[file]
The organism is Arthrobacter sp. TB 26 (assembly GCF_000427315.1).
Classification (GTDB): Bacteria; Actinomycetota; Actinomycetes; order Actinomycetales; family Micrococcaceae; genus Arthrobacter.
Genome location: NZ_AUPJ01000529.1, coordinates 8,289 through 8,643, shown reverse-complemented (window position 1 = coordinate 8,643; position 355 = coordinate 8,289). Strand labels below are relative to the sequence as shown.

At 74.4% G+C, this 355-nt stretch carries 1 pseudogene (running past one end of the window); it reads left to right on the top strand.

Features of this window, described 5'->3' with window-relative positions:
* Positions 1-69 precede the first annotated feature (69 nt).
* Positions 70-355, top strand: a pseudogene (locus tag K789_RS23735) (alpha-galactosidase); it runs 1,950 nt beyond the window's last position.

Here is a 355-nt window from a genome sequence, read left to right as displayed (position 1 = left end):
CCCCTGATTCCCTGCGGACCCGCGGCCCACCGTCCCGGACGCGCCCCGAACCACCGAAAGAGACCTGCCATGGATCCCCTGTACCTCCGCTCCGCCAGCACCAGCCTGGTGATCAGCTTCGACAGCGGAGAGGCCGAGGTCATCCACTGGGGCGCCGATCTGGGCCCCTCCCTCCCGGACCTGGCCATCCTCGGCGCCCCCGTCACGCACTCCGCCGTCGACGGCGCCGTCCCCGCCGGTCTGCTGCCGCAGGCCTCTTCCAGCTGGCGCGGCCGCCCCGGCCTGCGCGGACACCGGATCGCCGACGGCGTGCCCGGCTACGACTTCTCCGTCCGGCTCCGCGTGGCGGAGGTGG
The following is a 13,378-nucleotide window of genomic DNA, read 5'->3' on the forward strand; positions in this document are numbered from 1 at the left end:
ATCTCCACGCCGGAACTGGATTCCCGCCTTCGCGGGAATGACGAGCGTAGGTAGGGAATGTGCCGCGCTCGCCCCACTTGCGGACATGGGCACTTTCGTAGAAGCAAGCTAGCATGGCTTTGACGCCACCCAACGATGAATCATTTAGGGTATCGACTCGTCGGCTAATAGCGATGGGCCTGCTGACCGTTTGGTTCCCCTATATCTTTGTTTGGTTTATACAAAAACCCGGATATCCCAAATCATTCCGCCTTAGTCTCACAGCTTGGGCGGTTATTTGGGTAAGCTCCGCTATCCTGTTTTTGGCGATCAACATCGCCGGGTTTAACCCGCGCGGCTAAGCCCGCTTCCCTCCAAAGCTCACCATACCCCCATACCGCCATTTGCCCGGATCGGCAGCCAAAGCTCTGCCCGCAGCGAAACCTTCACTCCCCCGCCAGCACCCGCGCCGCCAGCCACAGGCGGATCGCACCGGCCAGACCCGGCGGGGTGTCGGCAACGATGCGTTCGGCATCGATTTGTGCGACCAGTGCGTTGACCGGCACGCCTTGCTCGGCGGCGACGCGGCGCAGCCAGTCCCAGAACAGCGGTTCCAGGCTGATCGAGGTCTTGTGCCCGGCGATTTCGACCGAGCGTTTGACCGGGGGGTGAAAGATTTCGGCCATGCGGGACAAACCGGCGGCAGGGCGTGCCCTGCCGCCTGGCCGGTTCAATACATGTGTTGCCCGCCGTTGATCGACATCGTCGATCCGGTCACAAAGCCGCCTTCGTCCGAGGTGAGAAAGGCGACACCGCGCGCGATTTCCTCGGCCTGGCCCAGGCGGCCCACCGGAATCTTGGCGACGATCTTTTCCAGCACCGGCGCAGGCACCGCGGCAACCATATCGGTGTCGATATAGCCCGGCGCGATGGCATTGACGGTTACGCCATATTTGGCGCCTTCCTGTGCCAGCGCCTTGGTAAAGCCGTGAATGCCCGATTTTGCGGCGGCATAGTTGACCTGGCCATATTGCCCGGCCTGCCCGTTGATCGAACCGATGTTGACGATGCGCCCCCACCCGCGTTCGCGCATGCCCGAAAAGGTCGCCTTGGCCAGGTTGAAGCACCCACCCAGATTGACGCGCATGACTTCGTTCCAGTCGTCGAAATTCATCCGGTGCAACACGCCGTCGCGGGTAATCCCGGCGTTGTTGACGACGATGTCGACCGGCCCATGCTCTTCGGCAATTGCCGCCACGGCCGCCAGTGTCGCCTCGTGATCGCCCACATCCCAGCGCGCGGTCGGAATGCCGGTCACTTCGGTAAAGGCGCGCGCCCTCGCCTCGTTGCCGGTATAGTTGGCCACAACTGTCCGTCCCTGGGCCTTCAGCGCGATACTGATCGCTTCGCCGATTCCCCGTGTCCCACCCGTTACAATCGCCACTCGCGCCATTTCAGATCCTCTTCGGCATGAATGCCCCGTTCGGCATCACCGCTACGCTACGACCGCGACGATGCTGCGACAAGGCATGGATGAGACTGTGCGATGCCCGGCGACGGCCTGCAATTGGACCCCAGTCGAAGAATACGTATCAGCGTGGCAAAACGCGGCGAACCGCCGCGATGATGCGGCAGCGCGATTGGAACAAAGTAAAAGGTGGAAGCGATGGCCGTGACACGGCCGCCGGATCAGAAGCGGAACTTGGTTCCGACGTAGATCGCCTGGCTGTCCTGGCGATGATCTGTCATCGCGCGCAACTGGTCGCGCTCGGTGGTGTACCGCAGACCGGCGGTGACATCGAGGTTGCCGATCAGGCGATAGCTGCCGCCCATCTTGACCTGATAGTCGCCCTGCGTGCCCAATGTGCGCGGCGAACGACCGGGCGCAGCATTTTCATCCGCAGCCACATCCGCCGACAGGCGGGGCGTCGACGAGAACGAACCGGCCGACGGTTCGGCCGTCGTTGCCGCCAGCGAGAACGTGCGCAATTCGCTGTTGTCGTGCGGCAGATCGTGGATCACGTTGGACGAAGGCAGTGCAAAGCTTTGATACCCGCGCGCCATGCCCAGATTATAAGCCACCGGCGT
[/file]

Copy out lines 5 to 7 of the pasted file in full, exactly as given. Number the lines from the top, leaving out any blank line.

Features of this window, described 5'->3' with window-relative positions:
* Positions 1-69 precede the first annotated feature (69 nt).
* Positions 70-355, top strand: a pseudogene (locus tag K789_RS23735) (alpha-galactosidase); it runs 1,950 nt beyond the window's last position.